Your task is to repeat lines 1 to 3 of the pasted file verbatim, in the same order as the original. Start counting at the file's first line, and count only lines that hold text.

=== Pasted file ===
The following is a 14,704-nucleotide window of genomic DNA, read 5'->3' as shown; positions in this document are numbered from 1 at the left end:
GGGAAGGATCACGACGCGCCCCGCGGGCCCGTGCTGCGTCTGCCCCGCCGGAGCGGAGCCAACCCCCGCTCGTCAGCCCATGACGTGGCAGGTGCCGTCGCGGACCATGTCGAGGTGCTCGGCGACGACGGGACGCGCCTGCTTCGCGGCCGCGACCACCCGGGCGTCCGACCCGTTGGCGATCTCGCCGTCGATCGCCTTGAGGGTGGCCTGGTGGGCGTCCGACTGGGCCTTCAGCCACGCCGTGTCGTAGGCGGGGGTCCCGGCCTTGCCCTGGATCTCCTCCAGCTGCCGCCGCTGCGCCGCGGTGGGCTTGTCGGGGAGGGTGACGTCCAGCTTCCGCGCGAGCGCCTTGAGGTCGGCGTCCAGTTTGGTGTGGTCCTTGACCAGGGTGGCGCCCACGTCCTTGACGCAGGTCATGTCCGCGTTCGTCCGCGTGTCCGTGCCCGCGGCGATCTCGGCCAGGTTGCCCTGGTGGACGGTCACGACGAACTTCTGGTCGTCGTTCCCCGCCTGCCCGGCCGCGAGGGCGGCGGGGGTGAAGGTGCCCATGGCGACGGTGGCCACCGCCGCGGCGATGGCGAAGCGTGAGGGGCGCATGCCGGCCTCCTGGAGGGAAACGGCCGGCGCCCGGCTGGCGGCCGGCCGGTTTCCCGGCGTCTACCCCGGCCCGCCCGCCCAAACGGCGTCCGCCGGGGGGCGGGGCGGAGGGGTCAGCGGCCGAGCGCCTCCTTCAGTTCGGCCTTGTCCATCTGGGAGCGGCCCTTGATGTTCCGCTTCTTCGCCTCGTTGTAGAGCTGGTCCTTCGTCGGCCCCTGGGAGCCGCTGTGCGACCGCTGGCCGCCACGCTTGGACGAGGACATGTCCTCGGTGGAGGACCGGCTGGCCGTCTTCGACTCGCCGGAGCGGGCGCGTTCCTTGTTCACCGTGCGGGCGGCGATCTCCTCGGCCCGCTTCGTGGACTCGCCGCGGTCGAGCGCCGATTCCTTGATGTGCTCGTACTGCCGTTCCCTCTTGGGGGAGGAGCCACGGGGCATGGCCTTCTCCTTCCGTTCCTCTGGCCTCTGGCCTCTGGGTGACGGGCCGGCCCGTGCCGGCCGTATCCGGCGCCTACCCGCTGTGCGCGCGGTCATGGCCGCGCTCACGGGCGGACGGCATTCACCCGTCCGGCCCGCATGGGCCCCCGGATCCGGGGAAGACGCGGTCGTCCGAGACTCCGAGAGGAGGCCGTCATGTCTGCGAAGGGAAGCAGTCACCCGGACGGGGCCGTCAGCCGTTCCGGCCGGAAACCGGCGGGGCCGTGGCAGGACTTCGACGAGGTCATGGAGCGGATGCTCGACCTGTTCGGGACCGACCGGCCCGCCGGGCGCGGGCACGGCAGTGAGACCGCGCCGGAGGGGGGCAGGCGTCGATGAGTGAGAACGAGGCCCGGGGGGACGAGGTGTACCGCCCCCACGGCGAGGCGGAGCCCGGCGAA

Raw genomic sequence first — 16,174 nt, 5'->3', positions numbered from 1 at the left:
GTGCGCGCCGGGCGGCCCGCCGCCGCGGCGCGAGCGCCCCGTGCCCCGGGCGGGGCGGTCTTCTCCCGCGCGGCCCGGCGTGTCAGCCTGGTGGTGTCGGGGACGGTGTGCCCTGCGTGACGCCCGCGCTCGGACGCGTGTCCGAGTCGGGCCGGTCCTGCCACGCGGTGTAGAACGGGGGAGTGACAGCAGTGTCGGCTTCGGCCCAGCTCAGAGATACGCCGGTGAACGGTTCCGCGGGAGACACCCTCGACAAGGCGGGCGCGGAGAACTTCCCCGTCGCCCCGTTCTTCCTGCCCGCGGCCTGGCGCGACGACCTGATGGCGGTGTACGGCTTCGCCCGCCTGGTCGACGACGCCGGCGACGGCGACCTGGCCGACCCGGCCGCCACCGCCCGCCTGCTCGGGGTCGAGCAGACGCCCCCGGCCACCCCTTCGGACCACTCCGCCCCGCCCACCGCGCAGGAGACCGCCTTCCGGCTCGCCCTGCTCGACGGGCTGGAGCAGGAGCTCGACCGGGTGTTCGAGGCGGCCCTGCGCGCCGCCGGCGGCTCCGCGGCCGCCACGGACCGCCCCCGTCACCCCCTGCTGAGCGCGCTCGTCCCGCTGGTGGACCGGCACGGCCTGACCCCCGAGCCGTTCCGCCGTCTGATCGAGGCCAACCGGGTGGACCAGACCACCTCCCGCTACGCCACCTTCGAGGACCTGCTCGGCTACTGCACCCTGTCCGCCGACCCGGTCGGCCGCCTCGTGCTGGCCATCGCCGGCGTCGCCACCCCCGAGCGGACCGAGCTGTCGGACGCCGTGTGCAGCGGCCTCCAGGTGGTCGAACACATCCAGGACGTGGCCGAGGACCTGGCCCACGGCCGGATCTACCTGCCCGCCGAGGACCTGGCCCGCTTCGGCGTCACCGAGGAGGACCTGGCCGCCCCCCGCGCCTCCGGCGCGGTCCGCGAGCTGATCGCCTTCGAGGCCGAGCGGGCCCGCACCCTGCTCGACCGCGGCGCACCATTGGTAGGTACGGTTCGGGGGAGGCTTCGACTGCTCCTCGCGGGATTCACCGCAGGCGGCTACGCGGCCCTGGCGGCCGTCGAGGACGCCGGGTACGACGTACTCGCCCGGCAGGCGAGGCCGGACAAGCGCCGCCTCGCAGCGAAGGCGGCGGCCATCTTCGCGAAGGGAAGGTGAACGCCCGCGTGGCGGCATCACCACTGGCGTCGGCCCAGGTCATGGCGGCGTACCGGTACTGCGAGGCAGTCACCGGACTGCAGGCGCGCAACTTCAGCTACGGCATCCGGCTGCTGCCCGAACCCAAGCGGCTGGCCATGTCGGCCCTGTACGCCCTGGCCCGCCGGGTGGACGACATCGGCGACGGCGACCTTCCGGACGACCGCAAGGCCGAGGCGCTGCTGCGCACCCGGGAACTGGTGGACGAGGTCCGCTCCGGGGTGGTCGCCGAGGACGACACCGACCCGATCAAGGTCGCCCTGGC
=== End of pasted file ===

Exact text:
The following is a 14,704-nucleotide window of genomic DNA, read 5'->3' as shown; positions in this document are numbered from 1 at the left end:
GGGAAGGATCACGACGCGCCCCGCGGGCCCGTGCTGCGTCTGCCCCGCCGGAGCGGAGCCAACCCCCGCTCGTCAGCCCATGACGTGGCAGGTGCCGTCGCGGACCATGTCGAGGTGCTCGGCGACGACGGGACGCGCCTGCTTCGCGGCCGCGACCACCCGGGCGTCCGACCCGTTGGCGATCTCGCCGTCGATCGCCTTGAGGGTGGCCTGGTGGGCGTCCGACTGGGCCTTCAGCCACGCCGTGTCGTAGGCGGGGGTCCCGGCCTTGCCCTGGATCTCCTCCAGCTGCCGCCGCTGCGCCGCGGTGGGCTTGTCGGGGAGGGTGACGTCCAGCTTCCGCGCGAGCGCCTTGAGGTCGGCGTCCAGTTTGGTGTGGTCCTTGACCAGGGTGGCGCCCACGTCCTTGACGCAGGTCATGTCCGCGTTCGTCCGCGTGTCCGTGCCCGCGGCGATCTCGGCCAGGTTGCCCTGGTGGACGGTCACGACGAACTTCTGGTCGTCGTTCCCCGCCTGCCCGGCCGCGAGGGCGGCGGGGGTGAAGGTGCCCATGGCGACGGTGGCCACCGCCGCGGCGATGGCGAAGCGTGAGGGGCGCATGCCGGCCTCCTGGAGGGAAACGGCCGGCGCCCGGCTGGCGGCCGGCCGGTTTCCCGGCGTCTACCCCGGCCCGCCCGCCCAAACGGCGTCCGCCGGGGGGCGGGGCGGAGGGGTCAGCGGCCGAGCGCCTCCTTCAGTTCGGCCTTGTCCATCTGGGAGCGGCCCTTGATGTTCCGCTTCTTCGCCTCGTTGTAGAGCTGGTCCTTCGTCGGCCCCTGGGAGCCGCTGTGCGACCGCTGGCCGCCACGCTTGGACGAGGACATGTCCTCGGTGGAGGACCGGCTGGCCGTCTTCGACTCGCCGGAGCGGGCGCGTTCCTTGTTCACCGTGCGGGCGGCGATCTCCTCGGCCCGCTTCGTGGACTCGCCGCGGTCGAGCGCCGATTCCTTGATGTGCTCGTACTGCCGTTCCCTCTTGGGGGAGGAGCCACGGGGCATGGCCTTCTCCTTCCGTTCCTCTGGCCTCTGGCCTCTGGGTGACGGGCCGGCCCGTGCCGGCCGTATCCGGCGCCTACCCGCTGTGCGCGCGGTCATGGCCGCGCTCACGGGCGGACGGCATTCACCCGTCCGGCCCGCATGGGCCCCCGGATCCGGGGAAGACGCGGTCGTCCGAGACTCCGAGAGGAGGCCGTCATGTCTGCGAAGGGAAGCAGTCACCCGGACGGGGCCGTCAGCCGTTCCGGCCGGAAACCGGCGGGGCCGTGGCAGGACTTCGACGAGGTCATGGAGCGGATGCTCGACCTGTTCGGGACCGACCGGCCCGCCGGGCGCGGGCACGGCAGTGAGACCGCGCCGGAGGGGGGCAGGCGTCGATGAGTGAGAACGAGGCCCGGGGGGACGAGGTGTACCGCCCCCACGGCGAGGCGGAGCCCGGCGAA

Raw genomic sequence first — 16,174 nt, 5'->3', positions numbered from 1 at the left: